There are times when evidence of fault is not so clear. This occurs when outside circumstances beyond a driver's control contribute to a crash. When outside factors play a role in the crash, the law lessens, or mitigates, the at-fault driver's liability by the percentage of the contributing circumstance. Examples are extreme weather conditions obscuring the driver's vision, broken traffic signals, damaged stop or yield signs, worn away lane dividers, etc.
Your own contribution to the crash can mitigate the at-fault driver's liability. If you had some fault in the crash, the at-fault driver's liability may lessen by the percentage of your contribution. Examples are broken headlights, speeding, speaking or texting on a cell phone, and alcohol consumption.
Depending on the degree of your contribution to the collision, mitigation increases or lessens. This can affect the insurance company's settlement offer. For example, an insurance company might say, "If you weren't distracted by texting, you would have seen our insured coming and could have avoided the impact." Or, "Our insured couldn't see you because one of your headlights was out." This might result in a slightly lower settlement offer.
On the other hand, if the insurance company says, "The police noted alcohol on your breath and found an open beer in your car," or "Witnesses saw you driving recklessly," they will offer a substantially reduced settlement.
When preparing your claim, it's important to rule out as many possibilities as there are that might tend to show you contributed to the collision. You accomplish this by gathering as much evidence of the at-fault driver's negligence as possible.
There are several, well-tested methods to gather the evidence you need to build a personal injury claim. If your injuries are serious enough to require hospitalization, try to find someone who can help you gather evidence. The road workers will clear the accident scene within an hour or so. After they clear it, valuable evidence can get lost.
You must act quickly. Don't move the cars unless their location presents a danger for other drivers. Leave that to the police.
Head-on crashes will almost always require police and fire and rescue. Police officers will conduct an examination at the scene. They'll speak with witnesses, measure skid marks, note damaged signage, and describe weather conditions at the time of the collision. They may also take photographs. Most importantly, they will indicate in their report who they believe caused the collision.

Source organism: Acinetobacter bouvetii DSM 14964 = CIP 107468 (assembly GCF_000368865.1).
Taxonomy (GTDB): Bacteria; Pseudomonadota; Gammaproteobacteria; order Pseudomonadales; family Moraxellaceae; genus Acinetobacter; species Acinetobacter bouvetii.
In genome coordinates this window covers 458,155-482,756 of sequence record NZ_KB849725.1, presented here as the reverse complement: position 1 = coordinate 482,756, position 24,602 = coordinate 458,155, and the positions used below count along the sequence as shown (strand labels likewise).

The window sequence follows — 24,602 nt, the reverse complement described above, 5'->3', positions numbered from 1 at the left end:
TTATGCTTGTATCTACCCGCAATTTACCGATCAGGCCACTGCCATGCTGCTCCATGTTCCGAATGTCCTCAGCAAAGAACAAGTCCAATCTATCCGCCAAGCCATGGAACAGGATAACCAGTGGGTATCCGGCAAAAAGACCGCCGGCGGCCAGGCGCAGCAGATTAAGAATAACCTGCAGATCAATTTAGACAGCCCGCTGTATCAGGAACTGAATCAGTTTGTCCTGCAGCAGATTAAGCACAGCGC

If the other driver violated a traffic law and received a ticket, the police report will note that, as well. Citations like unsafe passing, failure to yield, and speeding are especially important evidence. Make sure you ask the police officer for the service number of the report. You can pick it up at the police station a few days later. It shouldn't cost more than $10.
Take pictures of everything in view. Use a digital camera if possible. If you don't have one with you, use your cell phone camera. Photograph the cars as they sit and the point of impact. Close-ups and wide shots of the scene are important.
You can never take too many photos. Include traffic signals, overhanging trees, lane dividers, skid marks, road debris, and any bottles of alcohol in or near the other driver's car. Make sure you photograph the driver and any passengers or pedestrians.
If a police officer administers a field sobriety test to the driver, record it using your camera's video mode. Try and get as close as you can so you can hear any slurred speech or admissions of guilt. Also, get pictures of your injuries.
Write down the names and contact information of all witnesses. Make sure you ask them what they saw, especially if they believe the other driver was at fault. Maybe they saw him talking or texting on his cell phone.
They may have heard him making admissions against interest (he said something that isn't good for him). Those statements are strong evidence of his negligence and culpability. They may have heard the driver say, "I was looking down at the radio," or "I was on the phone with my wife."
Medical records are crucial. Your burden of proof requires you to not only prove the other driver was negligent, but also that his negligence was the direct and proximate (legally acceptable) cause of your injuries. To help accomplish this, it's important your medical records make crystal clear the collision directly caused your injuries - to the exclusion of any previous injury you may have.
If your medical records don't conclusively rule out a previous injury, the insurance company may say your new injuries are just an exacerbation of your prior injury. As a result, they may offer you less to settle your case.
Ask your doctors to write a medical report describing the treatment you need now, and the type of care you will need into the foreseeable future. This should include additional tests you may require like MRIs, CAT scans, and other tests.
Soft tissue injuries like lacerations (cuts), contusions (bruises), and abrasions (scrapes) normally don't require legal representation. In these types of claims, settlement amounts are sometimes barely enough to cover your medical bills, out-of-pocket expenses, and lost wages. After deducting the attorney's fees, there's little left over for your pain and suffering.
Unfortunately, most head-on collisions result in hard injuries like broken bones, disk herniations, and head injuries. Hard injury claims like these often end up in court. They involve advanced legal procedures like sworn depositions (recorded statements), pretrial discovery (getting all documents from the opposing side), court hearings, and more.
The settlement amounts in hard injury claims are substantially higher than in soft tissue claims. You should always hire a personal injury attorney for any serious injury claim.
See an example of a head-on collision demand letter here.